As you encourage people to consider the role, share the descriptions of different types of peer support providers below. Each description contains links to learn more about becoming certified or credentialed.

New York State Qualified Peer Support Providers

Academy of Peer Services (APS) Peer Support Services Technical Assistance Center (PeerTAC) New York Peer Specialist Certification Board
National Association of Peer Supporters, New York Peer Advancement Network (NY-PAN) New York Certification Board at ASAP Families Together in New York State

Mental Health – Adult Certified Peer Specialists (NYCPS)

New York Certified Peer Specialists are adults over 18 years of age with lived (or living) experience of a life disrupting mental health challenges who have completed specialized training and are certified to deliver peer support services under a state-approved training program (Siantz et al., 2023; NYPSCB, 2020). In New York State, training and testing are provided by the online Academy of Peer Services (APS), and the certification is approved through the New York Peer Specialist Certification Board (PeerTAC, 2023).

Learn more:

Mental Health – Youth Peer Advocates (YPA-C)

Credentialed Youth Peer Advocates are young adults (18-30 years of age) with first-hand experience of a social, emotional, medical, developmental, substance use, or behavioral challenge and/or received services in a child-serving system (juvenile justice, foster care, special education, or addiction recovery). YPAs promote resiliency, recovery, wellness, and self-efficacy in young people and promote the practice of youth-guided and family-driven approaches (PeerTAC, 2023).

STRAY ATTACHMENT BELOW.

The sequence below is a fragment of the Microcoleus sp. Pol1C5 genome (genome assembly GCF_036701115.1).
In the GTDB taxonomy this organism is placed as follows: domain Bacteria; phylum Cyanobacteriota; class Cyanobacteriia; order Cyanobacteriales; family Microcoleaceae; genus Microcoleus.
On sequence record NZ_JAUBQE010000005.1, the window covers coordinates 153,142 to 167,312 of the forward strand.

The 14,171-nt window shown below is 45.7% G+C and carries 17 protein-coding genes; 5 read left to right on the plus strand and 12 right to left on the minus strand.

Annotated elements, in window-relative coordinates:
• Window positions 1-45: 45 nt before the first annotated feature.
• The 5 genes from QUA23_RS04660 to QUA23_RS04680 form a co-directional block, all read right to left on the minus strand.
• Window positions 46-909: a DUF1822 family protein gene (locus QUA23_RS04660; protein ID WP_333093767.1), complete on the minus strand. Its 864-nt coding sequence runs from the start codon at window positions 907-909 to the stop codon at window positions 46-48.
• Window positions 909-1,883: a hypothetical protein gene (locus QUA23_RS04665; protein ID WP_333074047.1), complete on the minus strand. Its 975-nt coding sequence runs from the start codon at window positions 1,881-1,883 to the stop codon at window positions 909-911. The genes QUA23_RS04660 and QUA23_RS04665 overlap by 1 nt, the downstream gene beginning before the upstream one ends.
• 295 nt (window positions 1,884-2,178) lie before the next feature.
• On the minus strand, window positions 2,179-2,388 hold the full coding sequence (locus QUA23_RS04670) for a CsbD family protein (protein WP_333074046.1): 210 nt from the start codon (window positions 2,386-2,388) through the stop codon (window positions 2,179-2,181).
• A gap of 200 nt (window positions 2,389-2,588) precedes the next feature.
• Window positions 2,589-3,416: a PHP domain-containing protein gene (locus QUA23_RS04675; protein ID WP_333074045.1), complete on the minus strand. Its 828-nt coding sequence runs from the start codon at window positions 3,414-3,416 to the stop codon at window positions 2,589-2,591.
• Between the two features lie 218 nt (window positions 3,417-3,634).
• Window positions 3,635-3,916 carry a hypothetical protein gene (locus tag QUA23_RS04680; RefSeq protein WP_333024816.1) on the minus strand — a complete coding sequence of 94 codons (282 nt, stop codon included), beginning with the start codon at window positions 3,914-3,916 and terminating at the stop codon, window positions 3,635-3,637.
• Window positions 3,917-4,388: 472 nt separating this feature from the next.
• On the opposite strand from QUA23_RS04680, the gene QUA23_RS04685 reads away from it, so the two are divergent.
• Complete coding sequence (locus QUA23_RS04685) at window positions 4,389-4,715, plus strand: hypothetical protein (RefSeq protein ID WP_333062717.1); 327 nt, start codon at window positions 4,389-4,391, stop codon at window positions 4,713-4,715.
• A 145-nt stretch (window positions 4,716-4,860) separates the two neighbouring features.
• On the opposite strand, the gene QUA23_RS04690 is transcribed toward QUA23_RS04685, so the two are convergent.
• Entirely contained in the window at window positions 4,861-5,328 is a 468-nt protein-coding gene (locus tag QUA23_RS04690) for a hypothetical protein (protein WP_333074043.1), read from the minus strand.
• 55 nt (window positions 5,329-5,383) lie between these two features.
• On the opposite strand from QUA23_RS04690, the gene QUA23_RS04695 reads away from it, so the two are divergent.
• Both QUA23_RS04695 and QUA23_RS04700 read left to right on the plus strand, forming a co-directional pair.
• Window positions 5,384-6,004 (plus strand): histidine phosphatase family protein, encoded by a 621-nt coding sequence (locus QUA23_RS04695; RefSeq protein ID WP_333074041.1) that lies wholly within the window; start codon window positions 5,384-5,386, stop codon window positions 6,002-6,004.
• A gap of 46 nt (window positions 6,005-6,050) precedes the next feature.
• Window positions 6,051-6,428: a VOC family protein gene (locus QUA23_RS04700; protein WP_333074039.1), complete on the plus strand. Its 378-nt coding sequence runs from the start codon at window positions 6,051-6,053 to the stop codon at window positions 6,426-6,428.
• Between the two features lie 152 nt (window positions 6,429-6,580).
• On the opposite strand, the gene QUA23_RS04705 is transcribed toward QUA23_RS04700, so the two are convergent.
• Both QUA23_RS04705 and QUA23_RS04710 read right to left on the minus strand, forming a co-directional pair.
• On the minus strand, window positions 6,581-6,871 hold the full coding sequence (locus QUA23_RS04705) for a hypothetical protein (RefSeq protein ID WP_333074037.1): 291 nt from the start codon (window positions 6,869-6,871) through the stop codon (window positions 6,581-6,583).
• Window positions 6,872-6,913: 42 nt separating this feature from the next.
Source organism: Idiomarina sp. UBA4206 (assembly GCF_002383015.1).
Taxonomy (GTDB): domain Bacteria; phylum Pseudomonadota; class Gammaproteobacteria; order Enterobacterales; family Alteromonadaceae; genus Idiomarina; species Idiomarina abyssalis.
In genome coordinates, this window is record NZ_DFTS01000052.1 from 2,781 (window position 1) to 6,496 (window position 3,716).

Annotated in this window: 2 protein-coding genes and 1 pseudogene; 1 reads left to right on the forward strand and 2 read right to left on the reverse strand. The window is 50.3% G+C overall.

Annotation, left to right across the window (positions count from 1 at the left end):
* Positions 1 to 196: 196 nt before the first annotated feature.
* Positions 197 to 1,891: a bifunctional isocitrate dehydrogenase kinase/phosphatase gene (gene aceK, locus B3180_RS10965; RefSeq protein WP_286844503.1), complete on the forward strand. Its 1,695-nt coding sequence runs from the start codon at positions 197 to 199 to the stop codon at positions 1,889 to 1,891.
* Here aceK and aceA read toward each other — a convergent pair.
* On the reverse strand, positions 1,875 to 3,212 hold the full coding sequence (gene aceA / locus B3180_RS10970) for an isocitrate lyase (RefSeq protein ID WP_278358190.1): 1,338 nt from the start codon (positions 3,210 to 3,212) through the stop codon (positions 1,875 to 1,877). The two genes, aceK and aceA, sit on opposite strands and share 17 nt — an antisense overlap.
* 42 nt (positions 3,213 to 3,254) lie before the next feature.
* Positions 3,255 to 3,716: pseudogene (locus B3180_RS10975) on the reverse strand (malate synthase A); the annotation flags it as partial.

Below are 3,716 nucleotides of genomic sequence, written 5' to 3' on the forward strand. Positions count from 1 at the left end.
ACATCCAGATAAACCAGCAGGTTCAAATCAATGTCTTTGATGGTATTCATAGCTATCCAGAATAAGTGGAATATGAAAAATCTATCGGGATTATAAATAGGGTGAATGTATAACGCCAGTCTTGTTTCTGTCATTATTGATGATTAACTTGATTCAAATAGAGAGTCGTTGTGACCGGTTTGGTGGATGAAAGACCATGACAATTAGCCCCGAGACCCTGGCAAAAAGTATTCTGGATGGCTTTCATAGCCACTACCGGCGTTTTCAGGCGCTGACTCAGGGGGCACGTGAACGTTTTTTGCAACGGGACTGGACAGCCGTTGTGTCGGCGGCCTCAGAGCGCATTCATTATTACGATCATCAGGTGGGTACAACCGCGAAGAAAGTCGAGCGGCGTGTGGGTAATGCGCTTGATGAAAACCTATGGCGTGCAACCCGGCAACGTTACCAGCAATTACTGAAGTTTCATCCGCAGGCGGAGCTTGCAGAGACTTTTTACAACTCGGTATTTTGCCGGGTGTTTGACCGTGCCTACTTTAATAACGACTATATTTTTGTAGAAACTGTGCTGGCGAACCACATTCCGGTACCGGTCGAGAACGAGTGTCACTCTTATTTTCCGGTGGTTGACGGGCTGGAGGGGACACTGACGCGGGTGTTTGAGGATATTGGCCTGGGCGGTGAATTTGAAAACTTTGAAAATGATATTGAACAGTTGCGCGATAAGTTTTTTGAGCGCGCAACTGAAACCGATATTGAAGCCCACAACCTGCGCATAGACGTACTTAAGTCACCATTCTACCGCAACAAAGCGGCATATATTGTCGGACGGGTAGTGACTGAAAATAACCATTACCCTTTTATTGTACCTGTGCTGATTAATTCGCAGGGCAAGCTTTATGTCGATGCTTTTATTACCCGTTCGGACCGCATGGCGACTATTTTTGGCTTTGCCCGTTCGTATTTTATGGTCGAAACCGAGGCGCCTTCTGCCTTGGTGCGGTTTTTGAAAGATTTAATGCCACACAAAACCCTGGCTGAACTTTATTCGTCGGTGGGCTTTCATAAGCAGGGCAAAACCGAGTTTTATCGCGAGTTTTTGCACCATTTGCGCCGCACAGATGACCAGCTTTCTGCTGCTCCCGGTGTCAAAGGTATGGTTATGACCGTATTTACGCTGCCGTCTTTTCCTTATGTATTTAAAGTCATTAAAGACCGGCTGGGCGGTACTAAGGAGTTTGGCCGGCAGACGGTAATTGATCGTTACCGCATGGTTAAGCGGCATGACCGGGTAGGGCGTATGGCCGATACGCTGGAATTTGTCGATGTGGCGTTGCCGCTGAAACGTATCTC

Learn more: Families Together in New York State: or email or call (518) 432-0333 ext. 18.

Mental Health – Family Peer Advocates (FPA-C)

Credentialed Family Peer Advocates do not necessarily have first-hand experience but instead count their ‘lived experience’ as the parent (biological, foster, adoptive) or primary caregiver of a child/youth with a social, emotional, behavioral, mental health, or developmental disability. Family Peer Advocates often have experience navigating multiple systems to support their children (i.e., educational, mental health, judicial). In addition, these family advocates receive training to develop skills and strategies to empower and support other families. They nurture effective collaborative parent-professional partnerships and promote the practice of family-driven and youth-guided approaches. (PeerTAC, 2023).

Learn more: Families Together in New York State: or email or call (518) 432-0333 ext. 18.

Addiction (Substance Use) Treatment – Adult Certified Recovery Peer Advocates (CRPA)

Certified Recovery Peer Advocates are adults who are in recovery from or have supported someone who is in recovery from a substance use disorder. CRPA-F is a designation for family members. In New York State, these peer advocates have completed training and testing recognized by the Office of Addiction Services and Supports (OASAS).

Learn more: New York Certification Board (ASAP)

We hope you will be looking for people who could use their lived experience to help others by becoming certified or credentialed to join the peer support workforce. It is a very rewarding role!

Help Wanted, Right Now!